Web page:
Star Estates of 2012Réquieu AC Cabardès 2007 begins to show what this unusual appellation is about. The blend is from young vines made up of 33% Syrah, 33% Grenache and 33% Cabernet Franc … suddenly we have a wine which owes something to the Loire or Bordeaux, as well as to the Mediterranean.    With the red fruit of the Syrah and Grenache there comes a green leafiness and, with bottle age, a hint of chocolate.

The next wine, Cuvée Vent d’Est, AC Cabardès 2007, owes rather more to Atlantic-influenced styles being made of 60% Cabernet Sauvignon, with 20% each of Grenache and Syrah.  This showed intense blackcurrant fruit along with the classic Mediterranean herb finish and despite its five years of age, still grippy tannins. By accident, we tasted both the 2010 (too young) and the 2008 sibling Vent d’Est, AC Cabardès, in which the East/West proportions are reversed: 60% Syrah and 20% each of Grenache and Cabernet. The young wine had bright, attractive fruit on the nose, lower tannins than the preceding wine with more Cabernet but excellent acidity and complexity.  With two further years in the bottle, the earlier vintage had developed what M. Carayol accurately called aromas which are ‘50% tapenade, 50% truffle’.   Subtle, rounded out, developed complexity in the bottle.

By a different route, we also had the chance to taste two different vintages of the top wine starting with La Dérive, AC Cabardès 2007, an East-West blend of 40% Syrah, 10% Grenache, 40% Cabernet Sauvignon and 10% Cabernet Franc – the perfectly balanced expression of the AC Cabardès unusual cépage.  The use of wood in ageing wines is very restrained at this estate: even this top wine is aged only in demi-muid, large, older barrels, for gentle oxidation but no new oak.  Two years in the demi-muid is followed by two years in tanks before bottling.  The effect of ageing in wood is noticeable because all the previous wines lead with fruit, but would otherwise be a very modest component.  The effect of blending the varieties is that dense, beautiful fruit shines through but no obvious single varietal characteristics. Excellent length, outstanding.  At a splendid lunch at La Bergerie, Aragon, we drank the 2004, which still leads with the quality fruit with the blackberry and blackcurrant now the main notes. The palate has softened with the fine, subtle tannins now creating a well-integrated, substantial and sophisticated wine.  It provided a suitable climax to our visit to the distinctive Cabardès.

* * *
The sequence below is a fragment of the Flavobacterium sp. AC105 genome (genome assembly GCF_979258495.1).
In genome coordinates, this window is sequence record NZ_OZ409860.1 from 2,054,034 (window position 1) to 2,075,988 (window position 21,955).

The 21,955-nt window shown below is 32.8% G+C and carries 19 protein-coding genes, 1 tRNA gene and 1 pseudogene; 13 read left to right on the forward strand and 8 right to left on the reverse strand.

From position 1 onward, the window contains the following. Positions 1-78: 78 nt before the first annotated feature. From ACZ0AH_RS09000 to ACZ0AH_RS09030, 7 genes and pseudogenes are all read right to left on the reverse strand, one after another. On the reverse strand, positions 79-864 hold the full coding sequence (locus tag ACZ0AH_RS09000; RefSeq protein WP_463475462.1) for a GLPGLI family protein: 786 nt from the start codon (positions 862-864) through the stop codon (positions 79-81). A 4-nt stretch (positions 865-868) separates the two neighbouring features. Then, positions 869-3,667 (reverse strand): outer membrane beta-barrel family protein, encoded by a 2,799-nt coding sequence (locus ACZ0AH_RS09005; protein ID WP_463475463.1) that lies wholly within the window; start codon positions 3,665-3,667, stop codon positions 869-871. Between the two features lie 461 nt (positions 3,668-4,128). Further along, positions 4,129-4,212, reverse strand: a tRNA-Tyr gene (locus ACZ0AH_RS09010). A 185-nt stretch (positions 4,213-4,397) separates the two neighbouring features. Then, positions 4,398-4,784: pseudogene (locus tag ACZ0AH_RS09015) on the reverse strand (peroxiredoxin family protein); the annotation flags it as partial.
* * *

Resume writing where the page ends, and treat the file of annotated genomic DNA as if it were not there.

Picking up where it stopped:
This second trip to Roussillon confirmed many of the good things about the region. But more than that it showed that there are really top quality wines being made by both the well-established players and the smaller, newer high-quality wineries profiled above.

Click here to return to Roussillon home page

Print Friendly, PDF & Email
Scroll to Top